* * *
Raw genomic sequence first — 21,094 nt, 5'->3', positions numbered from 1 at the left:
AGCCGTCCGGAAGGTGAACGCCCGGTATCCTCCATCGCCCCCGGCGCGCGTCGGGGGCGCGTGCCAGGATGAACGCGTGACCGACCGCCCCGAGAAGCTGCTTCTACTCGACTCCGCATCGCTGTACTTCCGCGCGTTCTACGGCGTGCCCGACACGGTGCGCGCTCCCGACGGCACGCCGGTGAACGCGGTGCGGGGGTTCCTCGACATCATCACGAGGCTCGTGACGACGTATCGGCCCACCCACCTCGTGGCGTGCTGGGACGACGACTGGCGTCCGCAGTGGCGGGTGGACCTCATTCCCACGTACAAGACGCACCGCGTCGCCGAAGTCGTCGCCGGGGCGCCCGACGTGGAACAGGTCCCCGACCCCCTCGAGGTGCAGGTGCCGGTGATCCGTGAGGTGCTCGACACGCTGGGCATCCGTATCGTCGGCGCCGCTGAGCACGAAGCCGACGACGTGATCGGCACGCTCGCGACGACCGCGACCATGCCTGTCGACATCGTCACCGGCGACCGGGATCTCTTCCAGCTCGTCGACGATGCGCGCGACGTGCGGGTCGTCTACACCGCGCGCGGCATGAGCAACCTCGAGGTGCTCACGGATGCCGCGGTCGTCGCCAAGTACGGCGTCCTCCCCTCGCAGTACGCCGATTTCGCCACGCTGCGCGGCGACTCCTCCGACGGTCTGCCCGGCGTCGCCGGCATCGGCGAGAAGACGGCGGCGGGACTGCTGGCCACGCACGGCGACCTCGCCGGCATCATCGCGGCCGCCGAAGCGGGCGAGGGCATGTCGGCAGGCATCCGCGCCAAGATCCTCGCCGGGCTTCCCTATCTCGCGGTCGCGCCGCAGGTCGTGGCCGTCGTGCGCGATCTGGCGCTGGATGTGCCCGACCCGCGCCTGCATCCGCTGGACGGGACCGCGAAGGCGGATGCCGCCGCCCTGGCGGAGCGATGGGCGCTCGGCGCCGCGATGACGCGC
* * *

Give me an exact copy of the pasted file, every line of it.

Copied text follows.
Raw genomic sequence first — 21,094 nt, 5'->3', positions numbered from 1 at the left:
AGCCGTCCGGAAGGTGAACGCCCGGTATCCTCCATCGCCCCCGGCGCGCGTCGGGGGCGCGTGCCAGGATGAACGCGTGACCGACCGCCCCGAGAAGCTGCTTCTACTCGACTCCGCATCGCTGTACTTCCGCGCGTTCTACGGCGTGCCCGACACGGTGCGCGCTCCCGACGGCACGCCGGTGAACGCGGTGCGGGGGTTCCTCGACATCATCACGAGGCTCGTGACGACGTATCGGCCCACCCACCTCGTGGCGTGCTGGGACGACGACTGGCGTCCGCAGTGGCGGGTGGACCTCATTCCCACGTACAAGACGCACCGCGTCGCCGAAGTCGTCGCCGGGGCGCCCGACGTGGAACAGGTCCCCGACCCCCTCGAGGTGCAGGTGCCGGTGATCCGTGAGGTGCTCGACACGCTGGGCATCCGTATCGTCGGCGCCGCTGAGCACGAAGCCGACGACGTGATCGGCACGCTCGCGACGACCGCGACCATGCCTGTCGACATCGTCACCGGCGACCGGGATCTCTTCCAGCTCGTCGACGATGCGCGCGACGTGCGGGTCGTCTACACCGCGCGCGGCATGAGCAACCTCGAGGTGCTCACGGATGCCGCGGTCGTCGCCAAGTACGGCGTCCTCCCCTCGCAGTACGCCGATTTCGCCACGCTGCGCGGCGACTCCTCCGACGGTCTGCCCGGCGTCGCCGGCATCGGCGAGAAGACGGCGGCGGGACTGCTGGCCACGCACGGCGACCTCGCCGGCATCATCGCGGCCGCCGAAGCGGGCGAGGGCATGTCGGCAGGCATCCGCGCCAAGATCCTCGCCGGGCTTCCCTATCTCGCGGTCGCGCCGCAGGTCGTGGCCGTCGTGCGCGATCTGGCGCTGGATGTGCCCGACCCGCGCCTGCATCCGCTGGACGGGACCGCGAAGGCGGATGCCGCCGCCCTGGCGGAGCGATGGGCGCTCGGCGCCGCGATGACGCGC